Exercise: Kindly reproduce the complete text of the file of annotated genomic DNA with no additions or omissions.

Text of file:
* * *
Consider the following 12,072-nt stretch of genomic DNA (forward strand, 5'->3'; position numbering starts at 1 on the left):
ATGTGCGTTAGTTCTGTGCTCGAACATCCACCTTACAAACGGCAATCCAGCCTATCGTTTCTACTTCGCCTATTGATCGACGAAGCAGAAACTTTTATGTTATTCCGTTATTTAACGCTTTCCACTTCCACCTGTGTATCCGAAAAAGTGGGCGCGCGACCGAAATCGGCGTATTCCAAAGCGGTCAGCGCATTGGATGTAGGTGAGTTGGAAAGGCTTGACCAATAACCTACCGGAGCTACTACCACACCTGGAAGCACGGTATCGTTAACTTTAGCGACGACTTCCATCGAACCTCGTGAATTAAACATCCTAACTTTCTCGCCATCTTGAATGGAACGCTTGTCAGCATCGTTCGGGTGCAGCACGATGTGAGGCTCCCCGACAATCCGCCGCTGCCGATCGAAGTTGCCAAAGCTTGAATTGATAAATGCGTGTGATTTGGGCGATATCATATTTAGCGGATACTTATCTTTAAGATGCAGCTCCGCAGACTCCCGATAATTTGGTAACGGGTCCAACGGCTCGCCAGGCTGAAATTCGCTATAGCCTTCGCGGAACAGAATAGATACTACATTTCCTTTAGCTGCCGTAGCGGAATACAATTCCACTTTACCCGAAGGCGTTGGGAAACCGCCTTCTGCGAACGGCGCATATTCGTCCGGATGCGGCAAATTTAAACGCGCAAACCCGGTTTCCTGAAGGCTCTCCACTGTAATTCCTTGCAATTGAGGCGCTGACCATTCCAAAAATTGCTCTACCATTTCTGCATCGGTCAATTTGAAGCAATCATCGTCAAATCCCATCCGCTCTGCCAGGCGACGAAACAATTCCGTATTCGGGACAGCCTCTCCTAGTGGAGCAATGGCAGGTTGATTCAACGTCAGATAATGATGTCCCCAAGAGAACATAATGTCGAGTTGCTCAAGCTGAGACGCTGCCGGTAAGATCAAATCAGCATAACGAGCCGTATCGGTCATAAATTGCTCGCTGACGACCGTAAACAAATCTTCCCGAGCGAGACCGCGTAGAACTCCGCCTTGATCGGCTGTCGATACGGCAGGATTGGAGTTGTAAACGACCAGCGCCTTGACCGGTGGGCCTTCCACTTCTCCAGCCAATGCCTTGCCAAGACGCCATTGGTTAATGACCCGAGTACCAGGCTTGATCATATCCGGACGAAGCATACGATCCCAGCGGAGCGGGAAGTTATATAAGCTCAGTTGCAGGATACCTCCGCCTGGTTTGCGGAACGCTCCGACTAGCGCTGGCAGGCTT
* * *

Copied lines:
Consider the following 12,072-nt stretch of genomic DNA (forward strand, 5'->3'; position numbering starts at 1 on the left):
ATGTGCGTTAGTTCTGTGCTCGAACATCCACCTTACAAACGGCAATCCAGCCTATCGTTTCTACTTCGCCTATTGATCGACGAAGCAGAAACTTTTATGTTATTCCGTTATTTAACGCTTTCCACTTCCACCTGTGTATCCGAAAAAGTGGGCGCGCGACCGAAATCGGCGTATTCCAAAGCGGTCAGCGCATTGGATGTAGGTGAGTTGGAAAGGCTTGACCAATAACCTACCGGAGCTACTACCACACCTGGAAGCACGGTATCGTTAACTTTAGCGACGACTTCCATCGAACCTCGTGAATTAAACATCCTAACTTTCTCGCCATCTTGAATGGAACGCTTGTCAGCATCGTTCGGGTGCAGCACGATGTGAGGCTCCCCGACAATCCGCCGCTGCCGATCGAAGTTGCCAAAGCTTGAATTGATAAATGCGTGTGATTTGGGCGATATCATATTTAGCGGATACTTATCTTTAAGATGCAGCTCCGCAGACTCCCGATAATTTGGTAACGGGTCCAACGGCTCGCCAGGCTGAAATTCGCTATAGCCTTCGCGGAACAGAATAGATACTACATTTCCTTTAGCTGCCGTAGCGGAATACAATTCCACTTTACCCGAAGGCGTTGGGAAACCGCCTTCTGCGAACGGCGCATATTCGTCCGGATGCGGCAAATTTAAACGCGCAAACCCGGTTTCCTGAAGGCTCTCCACTGTAATTCCTTGCAATTGAGGCGCTGACCATTCCAAAAATTGCTCTACCATTTCTGCATCGGTCAATTTGAAGCAATCATCGTCAAATCCCATCCGCTCTGCCAGGCGACGAAACAATTCCGTATTCGGGACAGCCTCTCCTAGTGGAGCAATGGCAGGTTGATTCAACGTCAGATAATGATGTCCCCAAGAGAACATAATGTCGAGTTGCTCAAGCTGAGACGCTGCCGGTAAGATCAAATCAGCATAACGAGCCGTATCGGTCATAAATTGCTCGCTGACGACCGTAAACAAATCTTCCCGAGCGAGACCGCGTAGAACTCCGCCTTGATCGGCTGTCGATACGGCAGGATTGGAGTTGTAAACGACCAGCGCCTTGACCGGTGGGCCTTCCACTTCTCCAGCCAATGCCTTGCCAAGACGCCATTGGTTAATGACCCGAGTACCAGGCTTGATCATATCCGGACGAAGCATACGATCCCAGCGGAGCGGGAAGTTATATAAGCTCAGTTGCAGGATACCTCCGCCTGGTTTGCGGAACGCTCCGACTAGCGCTGGCAGGCTT